WEST TOWN — A West Town photographer who created a portrait series encouraging people to support local businesses during the pandemic is back at it, showing how those business owners are faring in 2022.
When the COVID-19 pandemic began, West Town photographer Candice Cusic watched as businesses all over the neighborhood — including her own — were forced to close.
Cusic’s primary work through her company, Candice C. Cusic Photography, 1821 W. Hubbard St., has been taking what she calls “moment-driven” portraits of people and, increasingly, their pets. Those appointments screeched to a halt during the early months after COVID-19 hit. But Cusic, a former Tribune photojournalist, felt compelled to put her skills — and love for her longtime neighborhood — to use.
In spring 2020, Cusic started reaching out to business owners on Chicago Avenue and all over West Town, asking if she could take their photo for what would become her Save Local portrait series.
Ahead of each photo shoot, Cusic would speak on the phone with the business owner, asking them how they were weathering the early stages of the pandemic.
Cusic posted the images on Instagram and Facebook, and eventually photographed more than 50 small business owners in the larger West Town area. Each one was accompanied by a brief account of their unique challenges, concerns and fears.
“I did this not only for my own sanity, to keep myself busy during this uncertain time, but I also just wanted to keep West Town in the public eye. I wanted the public to see the faces behind all these locked doors. Because if you actually went up and down Chicago Avenue at that time, nobody was open,” Cusic said.
Cusic photographed the owners of all kinds of West Town businesses, including Alcala’s Western Wear, Chicago Truborn gallery, Beauty Bar, Odge’s Restaurant and many more — all for free, and all by herself.
By necessity, the first wave of photo shoots in 2020 were quick, often only lasting a few minutes and held outside to reduce the risk of spreading the virus.
“I just tried to keep it as streamlined as possible. It was just one camera, one lens, one light,” Cusic said. “Masked, gloved and each shoot would take less than five minutes. I would shoot the business owner in front of their business with their signage.
“So that led to a collection of photos that are very bright, very colorful, very punchy, with a lot of reflections in windows.”
Now, more than two years later, Cusic’s photography business is once again running at full steam, she said. But amid her busy schedule, she’s decided to return to the photo series, relaunching it on social media as Save Local Business: Two Years Later.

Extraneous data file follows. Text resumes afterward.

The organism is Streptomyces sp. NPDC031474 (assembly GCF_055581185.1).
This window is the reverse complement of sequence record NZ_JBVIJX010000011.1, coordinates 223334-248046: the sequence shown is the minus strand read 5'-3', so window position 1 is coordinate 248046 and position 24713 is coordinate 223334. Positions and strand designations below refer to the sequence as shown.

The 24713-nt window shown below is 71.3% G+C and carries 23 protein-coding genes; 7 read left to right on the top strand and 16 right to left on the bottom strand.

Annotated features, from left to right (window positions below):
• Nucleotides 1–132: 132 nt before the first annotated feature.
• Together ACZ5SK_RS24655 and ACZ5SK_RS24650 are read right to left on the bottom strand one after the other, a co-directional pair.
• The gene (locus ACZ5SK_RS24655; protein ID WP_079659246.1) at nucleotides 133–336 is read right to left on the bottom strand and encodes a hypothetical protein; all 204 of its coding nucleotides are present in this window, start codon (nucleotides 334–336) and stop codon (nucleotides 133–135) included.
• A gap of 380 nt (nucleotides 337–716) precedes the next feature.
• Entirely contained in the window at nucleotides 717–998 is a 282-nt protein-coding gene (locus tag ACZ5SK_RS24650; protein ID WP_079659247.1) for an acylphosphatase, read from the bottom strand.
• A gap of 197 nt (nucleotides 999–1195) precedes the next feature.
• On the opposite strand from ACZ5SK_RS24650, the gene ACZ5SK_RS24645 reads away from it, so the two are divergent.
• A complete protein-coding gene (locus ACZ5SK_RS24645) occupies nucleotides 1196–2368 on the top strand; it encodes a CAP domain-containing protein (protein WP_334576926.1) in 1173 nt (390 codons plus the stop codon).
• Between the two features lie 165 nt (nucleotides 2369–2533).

So far, Cusic’s checked back in with about 30 of the people she photographed in 2020 and has done second shoots with them.
Cusic posts each new photo online side-by-side with its 2020 counterpart, including reflections from each business on the highs and lows of the past two years.
“It’s a lot of work, but I think I wanted to see the happy ending. I really wanted to reconnect with all these beautiful faces, and now we’re all too busy because we’re all working. So I wanted to see how people fared and how the community supported them,” Cusic said.
This round of photo shoots have been more intensive, with additional lights, color gels, and calculated shot composition, Cusic said. Cusic also can now go inside the businesses to document the owners in action.
“We’re definitely taking more than five minutes and really just trying to create something that’s dramatic, that also has cohesion across the board,” she said.
For Richard Alcala, owner of Alcala’s Western Wear, 1733 W. Chicago Ave., the series has been a great way to showcase the vitality of West Town’s businesses during the pandemic.
“It really makes the community more aware and more united,” said Alcala, whose family has operated the western apparel store for 50 years.
During Alcala’s two photo shoots, he was impressed by Cusic’s photography — and her interviewing skills, he said.
“She made me very comfortable, to be very honest with you. Even her questions, she was asking me questions like we were carrying on a conversation, right?” he said. “It never felt like an interview.”
Cusic said she’d love to eventually showcase the series in some kind of physical format, like as an exhibit in her studio or even in a book.
Until then, Cusic said she’s been inspired by the gratitude she’s received from West Town businesses and fans of the series. And while it’s a lot of work to schedule and complete each shoot, Cusic said it’s creatively fulfilling — and fun.
“This is way different from shooting in my studio, pets and their owners. This is just a series of environmental portraits in a community that I care deeply about, that I live in and I work in,” she said.
Listen to “It’s All Good: A Block Club Chicago Podcast”: